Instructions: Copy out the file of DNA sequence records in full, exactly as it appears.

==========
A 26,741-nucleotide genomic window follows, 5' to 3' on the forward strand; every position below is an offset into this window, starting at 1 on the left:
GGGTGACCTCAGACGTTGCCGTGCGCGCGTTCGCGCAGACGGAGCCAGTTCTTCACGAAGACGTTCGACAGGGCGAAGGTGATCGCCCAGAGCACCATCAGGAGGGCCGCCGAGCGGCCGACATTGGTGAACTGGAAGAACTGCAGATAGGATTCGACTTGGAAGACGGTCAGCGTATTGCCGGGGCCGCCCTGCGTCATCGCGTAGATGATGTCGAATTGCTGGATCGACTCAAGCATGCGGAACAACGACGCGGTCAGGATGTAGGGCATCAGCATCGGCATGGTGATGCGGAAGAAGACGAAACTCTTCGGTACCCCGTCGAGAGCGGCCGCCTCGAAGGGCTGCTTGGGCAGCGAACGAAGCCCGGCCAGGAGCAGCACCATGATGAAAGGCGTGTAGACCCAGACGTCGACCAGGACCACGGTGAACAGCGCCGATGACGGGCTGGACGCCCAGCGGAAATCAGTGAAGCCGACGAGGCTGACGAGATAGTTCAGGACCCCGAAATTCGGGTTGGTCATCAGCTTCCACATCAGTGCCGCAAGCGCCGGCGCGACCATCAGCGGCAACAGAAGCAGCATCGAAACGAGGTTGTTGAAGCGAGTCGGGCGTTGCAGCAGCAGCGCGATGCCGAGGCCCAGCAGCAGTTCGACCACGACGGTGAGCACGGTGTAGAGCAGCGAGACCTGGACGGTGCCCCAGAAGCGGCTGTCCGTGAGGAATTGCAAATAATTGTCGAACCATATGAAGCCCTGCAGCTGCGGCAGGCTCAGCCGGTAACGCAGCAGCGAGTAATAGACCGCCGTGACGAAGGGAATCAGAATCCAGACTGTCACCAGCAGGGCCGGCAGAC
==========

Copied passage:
A 26,741-nucleotide genomic window follows, 5' to 3' on the forward strand; every position below is an offset into this window, starting at 1 on the left:
GGGTGACCTCAGACGTTGCCGTGCGCGCGTTCGCGCAGACGGAGCCAGTTCTTCACGAAGACGTTCGACAGGGCGAAGGTGATCGCCCAGAGCACCATCAGGAGGGCCGCCGAGCGGCCGACATTGGTGAACTGGAAGAACTGCAGATAGGATTCGACTTGGAAGACGGTCAGCGTATTGCCGGGGCCGCCCTGCGTCATCGCGTAGATGATGTCGAATTGCTGGATCGACTCAAGCATGCGGAACAACGACGCGGTCAGGATGTAGGGCATCAGCATCGGCATGGTGATGCGGAAGAAGACGAAACTCTTCGGTACCCCGTCGAGAGCGGCCGCCTCGAAGGGCTGCTTGGGCAGCGAACGAAGCCCGGCCAGGAGCAGCACCATGATGAAAGGCGTGTAGACCCAGACGTCGACCAGGACCACGGTGAACAGCGCCGATGACGGGCTGGACGCCCAGCGGAAATCAGTGAAGCCGACGAGGCTGACGAGATAGTTCAGGACCCCGAAATTCGGGTTGGTCATCAGCTTCCACATCAGTGCCGCAAGCGCCGGCGCGACCATCAGCGGCAACAGAAGCAGCATCGAAACGAGGTTGTTGAAGCGAGTCGGGCGTTGCAGCAGCAGCGCGATGCCGAGGCCCAGCAGCAGTTCGACCACGACGGTGAGCACGGTGTAGAGCAGCGAGACCTGGACGGTGCCCCAGAAGCGGCTGTCCGTGAGGAATTGCAAATAATTGTCGAACCATATGAAGCCCTGCAGCTGCGGCAGGCTCAGCCGGTAACGCAGCAGCGAGTAATAGACCGCCGTGACGAAGGGAATCAGAATCCAGACTGTCACCAGCAGGGCCGGCAGAC